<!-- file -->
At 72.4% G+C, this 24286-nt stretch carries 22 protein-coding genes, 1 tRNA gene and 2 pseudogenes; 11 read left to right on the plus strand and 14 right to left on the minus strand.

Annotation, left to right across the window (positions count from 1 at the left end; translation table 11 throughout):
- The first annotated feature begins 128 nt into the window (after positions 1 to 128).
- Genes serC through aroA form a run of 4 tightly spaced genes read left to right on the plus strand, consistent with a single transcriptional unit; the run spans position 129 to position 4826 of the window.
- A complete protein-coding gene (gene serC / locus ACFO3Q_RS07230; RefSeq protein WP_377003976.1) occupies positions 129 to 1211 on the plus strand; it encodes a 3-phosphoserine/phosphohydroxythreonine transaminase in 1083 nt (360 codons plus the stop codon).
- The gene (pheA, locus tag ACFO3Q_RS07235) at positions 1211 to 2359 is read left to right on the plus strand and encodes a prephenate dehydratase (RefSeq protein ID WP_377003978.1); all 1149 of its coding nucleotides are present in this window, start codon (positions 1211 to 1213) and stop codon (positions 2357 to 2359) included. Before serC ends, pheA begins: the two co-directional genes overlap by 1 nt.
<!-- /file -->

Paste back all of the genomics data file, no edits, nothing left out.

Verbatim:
At 72.4% G+C, this 24286-nt stretch carries 22 protein-coding genes, 1 tRNA gene and 2 pseudogenes; 11 read left to right on the plus strand and 14 right to left on the minus strand.

Annotation, left to right across the window (positions count from 1 at the left end; translation table 11 throughout):
- The first annotated feature begins 128 nt into the window (after positions 1 to 128).
- Genes serC through aroA form a run of 4 tightly spaced genes read left to right on the plus strand, consistent with a single transcriptional unit; the run spans position 129 to position 4826 of the window.
- A complete protein-coding gene (gene serC / locus ACFO3Q_RS07230; RefSeq protein WP_377003976.1) occupies positions 129 to 1211 on the plus strand; it encodes a 3-phosphoserine/phosphohydroxythreonine transaminase in 1083 nt (360 codons plus the stop codon).
- The gene (pheA, locus tag ACFO3Q_RS07235) at positions 1211 to 2359 is read left to right on the plus strand and encodes a prephenate dehydratase (RefSeq protein ID WP_377003978.1); all 1149 of its coding nucleotides are present in this window, start codon (positions 1211 to 1213) and stop codon (positions 2357 to 2359) included. Before serC ends, pheA begins: the two co-directional genes overlap by 1 nt.